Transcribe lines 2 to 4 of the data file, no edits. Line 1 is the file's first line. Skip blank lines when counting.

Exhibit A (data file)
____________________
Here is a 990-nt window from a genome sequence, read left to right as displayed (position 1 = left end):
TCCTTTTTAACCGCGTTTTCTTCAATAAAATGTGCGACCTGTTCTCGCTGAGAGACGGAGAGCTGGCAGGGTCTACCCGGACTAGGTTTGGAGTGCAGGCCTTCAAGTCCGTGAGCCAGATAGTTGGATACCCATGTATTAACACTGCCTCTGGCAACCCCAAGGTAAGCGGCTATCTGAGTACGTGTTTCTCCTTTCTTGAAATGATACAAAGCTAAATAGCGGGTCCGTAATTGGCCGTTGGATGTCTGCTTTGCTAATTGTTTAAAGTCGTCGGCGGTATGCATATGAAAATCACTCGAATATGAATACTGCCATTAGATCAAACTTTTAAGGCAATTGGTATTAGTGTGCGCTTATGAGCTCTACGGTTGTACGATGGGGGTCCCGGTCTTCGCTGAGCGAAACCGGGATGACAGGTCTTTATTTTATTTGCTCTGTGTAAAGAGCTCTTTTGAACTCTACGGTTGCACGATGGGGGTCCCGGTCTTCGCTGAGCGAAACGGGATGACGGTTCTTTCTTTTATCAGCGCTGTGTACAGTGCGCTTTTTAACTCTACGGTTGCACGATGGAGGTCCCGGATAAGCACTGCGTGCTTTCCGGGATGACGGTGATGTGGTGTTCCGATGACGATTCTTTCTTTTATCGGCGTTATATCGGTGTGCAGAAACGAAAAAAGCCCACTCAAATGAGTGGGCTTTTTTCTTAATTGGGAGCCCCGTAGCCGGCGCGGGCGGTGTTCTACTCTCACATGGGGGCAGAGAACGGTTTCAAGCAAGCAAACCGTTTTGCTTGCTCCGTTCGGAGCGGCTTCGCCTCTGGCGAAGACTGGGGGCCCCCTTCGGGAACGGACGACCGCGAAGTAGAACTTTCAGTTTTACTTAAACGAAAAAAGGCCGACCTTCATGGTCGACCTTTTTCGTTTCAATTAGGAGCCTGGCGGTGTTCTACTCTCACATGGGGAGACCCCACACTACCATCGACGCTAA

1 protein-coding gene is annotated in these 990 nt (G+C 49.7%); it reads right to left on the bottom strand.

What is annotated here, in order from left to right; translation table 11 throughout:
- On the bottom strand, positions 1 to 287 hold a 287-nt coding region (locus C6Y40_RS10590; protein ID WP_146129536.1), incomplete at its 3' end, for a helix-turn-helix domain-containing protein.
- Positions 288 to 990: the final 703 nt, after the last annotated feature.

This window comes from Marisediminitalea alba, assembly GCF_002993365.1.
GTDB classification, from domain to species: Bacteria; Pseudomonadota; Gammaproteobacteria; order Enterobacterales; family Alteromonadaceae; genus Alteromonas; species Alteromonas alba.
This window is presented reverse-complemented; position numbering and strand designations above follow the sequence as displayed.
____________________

TCCTTTTTAACCGCGTTTTCTTCAATAAAATGTGCGACCTGTTCTCGCTGAGAGACGGAGAGCTGGCAGGGTCTACCCGGACTAGGTTTGGAGTGCAGGCCTTCAAGTCCGTGAGCCAGATAGTTGGATACCCATGTATTAACACTGCCTCTGGCAACCCCAAGGTAAGCGGCTATCTGAGTACGTGTTTCTCCTTTCTTGAAATGATACAAAGCTAAATAGCGGGTCCGTAATTGGCCGTTGGATGTCTGCTTTGCTAATTGTTTAAAGTCGTCGGCGGTATGCATATGAAAATCACTCGAATATGAATACTGCCATTAGATCAAACTTTTAAGGCAATTGGTATTAGTGTGCGCTTATGAGCTCTACGGTTGTACGATGGGGGTCCCGGTCTTCGCTGAGCGAAACCGGGATGACAGGTCTTTATTTTATTTGCTCTGTGTAAAGAGCTCTTTTGAACTCTACGGTTGCACGATGGGGGTCCCGGTCTTCGCTGAGCGAAACGGGATGACGGTTCTTTCTTTTATCAGCGCTGTGTACAGTGCGCTTTTTAACTCTACGGTTGCACGATGGAGGTCCCGGATAAGCACTGCGTGCTTTCCGGGATGACGGTGATGTGGTGTTCCGATGACGATTCTTTCTTTTATCGGCGTTATATCGGTGTGCAGAAACGAAAAAAGCCCACTCAAATGAGTGGGCTTTTTTCTTAATTGGGAGCCCCGTAGCCGGCGCGGGCGGTGTTCTACTCTCACATGGGGGCAGAGAACGGTTTCAAGCAAGCAAACCGTTTTGCTTGCTCCGTTCGGAGCGGCTTCGCCTCTGGCGAAGACTGGGGGCCCCCTTCGGGAACGGACGACCGCGAAGTAGAACTTTCAGTTTTACTTAAACGAAAAAAGGCCGACCTTCATGGTCGACCTTTTTCGTTTCAATTAGGAGCCTGGCGGTGTTCTACTCTCACATGGGGAGACCCCACACTACCATCGACGCTAA

1 protein-coding gene is annotated in these 990 nt (G+C 49.7%); it reads right to left on the bottom strand.

What is annotated here, in order from left to right; translation table 11 throughout: